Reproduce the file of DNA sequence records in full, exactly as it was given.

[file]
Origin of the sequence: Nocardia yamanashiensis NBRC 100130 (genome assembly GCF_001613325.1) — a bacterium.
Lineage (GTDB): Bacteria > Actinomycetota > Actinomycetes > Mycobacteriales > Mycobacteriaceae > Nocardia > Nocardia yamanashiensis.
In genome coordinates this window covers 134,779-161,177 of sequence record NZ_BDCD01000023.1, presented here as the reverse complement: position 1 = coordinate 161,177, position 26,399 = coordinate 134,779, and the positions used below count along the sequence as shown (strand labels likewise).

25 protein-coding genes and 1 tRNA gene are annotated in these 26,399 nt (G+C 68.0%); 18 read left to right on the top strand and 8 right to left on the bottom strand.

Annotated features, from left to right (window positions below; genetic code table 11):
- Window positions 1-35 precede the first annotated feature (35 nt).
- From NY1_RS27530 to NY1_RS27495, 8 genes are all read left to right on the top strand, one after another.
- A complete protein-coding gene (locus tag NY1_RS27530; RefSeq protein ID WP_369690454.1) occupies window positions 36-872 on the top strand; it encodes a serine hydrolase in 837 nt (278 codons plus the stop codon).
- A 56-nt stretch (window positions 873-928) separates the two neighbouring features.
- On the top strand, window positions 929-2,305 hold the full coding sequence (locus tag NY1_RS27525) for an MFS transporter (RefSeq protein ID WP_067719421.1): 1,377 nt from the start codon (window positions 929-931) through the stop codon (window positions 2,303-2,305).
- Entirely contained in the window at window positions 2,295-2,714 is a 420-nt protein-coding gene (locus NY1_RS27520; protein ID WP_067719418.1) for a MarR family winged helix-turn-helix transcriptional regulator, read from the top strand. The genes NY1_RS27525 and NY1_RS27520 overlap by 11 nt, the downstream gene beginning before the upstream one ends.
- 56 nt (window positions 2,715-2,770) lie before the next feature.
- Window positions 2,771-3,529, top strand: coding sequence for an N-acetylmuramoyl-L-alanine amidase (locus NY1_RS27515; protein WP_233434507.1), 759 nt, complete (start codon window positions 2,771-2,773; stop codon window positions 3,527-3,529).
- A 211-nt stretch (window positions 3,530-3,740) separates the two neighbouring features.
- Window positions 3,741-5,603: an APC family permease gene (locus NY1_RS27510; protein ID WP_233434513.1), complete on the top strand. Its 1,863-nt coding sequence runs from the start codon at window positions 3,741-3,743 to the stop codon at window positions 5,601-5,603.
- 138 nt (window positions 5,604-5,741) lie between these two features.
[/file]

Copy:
Origin of the sequence: Nocardia yamanashiensis NBRC 100130 (genome assembly GCF_001613325.1) — a bacterium.
Lineage (GTDB): Bacteria > Actinomycetota > Actinomycetes > Mycobacteriales > Mycobacteriaceae > Nocardia > Nocardia yamanashiensis.
In genome coordinates this window covers 134,779-161,177 of sequence record NZ_BDCD01000023.1, presented here as the reverse complement: position 1 = coordinate 161,177, position 26,399 = coordinate 134,779, and the positions used below count along the sequence as shown (strand labels likewise).

25 protein-coding genes and 1 tRNA gene are annotated in these 26,399 nt (G+C 68.0%); 18 read left to right on the top strand and 8 right to left on the bottom strand.

Annotated features, from left to right (window positions below; genetic code table 11):
- Window positions 1-35 precede the first annotated feature (35 nt).
- From NY1_RS27530 to NY1_RS27495, 8 genes are all read left to right on the top strand, one after another.
- A complete protein-coding gene (locus tag NY1_RS27530; RefSeq protein ID WP_369690454.1) occupies window positions 36-872 on the top strand; it encodes a serine hydrolase in 837 nt (278 codons plus the stop codon).
- A 56-nt stretch (window positions 873-928) separates the two neighbouring features.
- On the top strand, window positions 929-2,305 hold the full coding sequence (locus tag NY1_RS27525) for an MFS transporter (RefSeq protein ID WP_067719421.1): 1,377 nt from the start codon (window positions 929-931) through the stop codon (window positions 2,303-2,305).
- Entirely contained in the window at window positions 2,295-2,714 is a 420-nt protein-coding gene (locus NY1_RS27520; protein ID WP_067719418.1) for a MarR family winged helix-turn-helix transcriptional regulator, read from the top strand. The genes NY1_RS27525 and NY1_RS27520 overlap by 11 nt, the downstream gene beginning before the upstream one ends.
- 56 nt (window positions 2,715-2,770) lie before the next feature.
- Window positions 2,771-3,529, top strand: coding sequence for an N-acetylmuramoyl-L-alanine amidase (locus NY1_RS27515; protein WP_233434507.1), 759 nt, complete (start codon window positions 2,771-2,773; stop codon window positions 3,527-3,529).
- A 211-nt stretch (window positions 3,530-3,740) separates the two neighbouring features.
- Window positions 3,741-5,603: an APC family permease gene (locus NY1_RS27510; protein ID WP_233434513.1), complete on the top strand. Its 1,863-nt coding sequence runs from the start codon at window positions 3,741-3,743 to the stop codon at window positions 5,601-5,603.
- 138 nt (window positions 5,604-5,741) lie between these two features.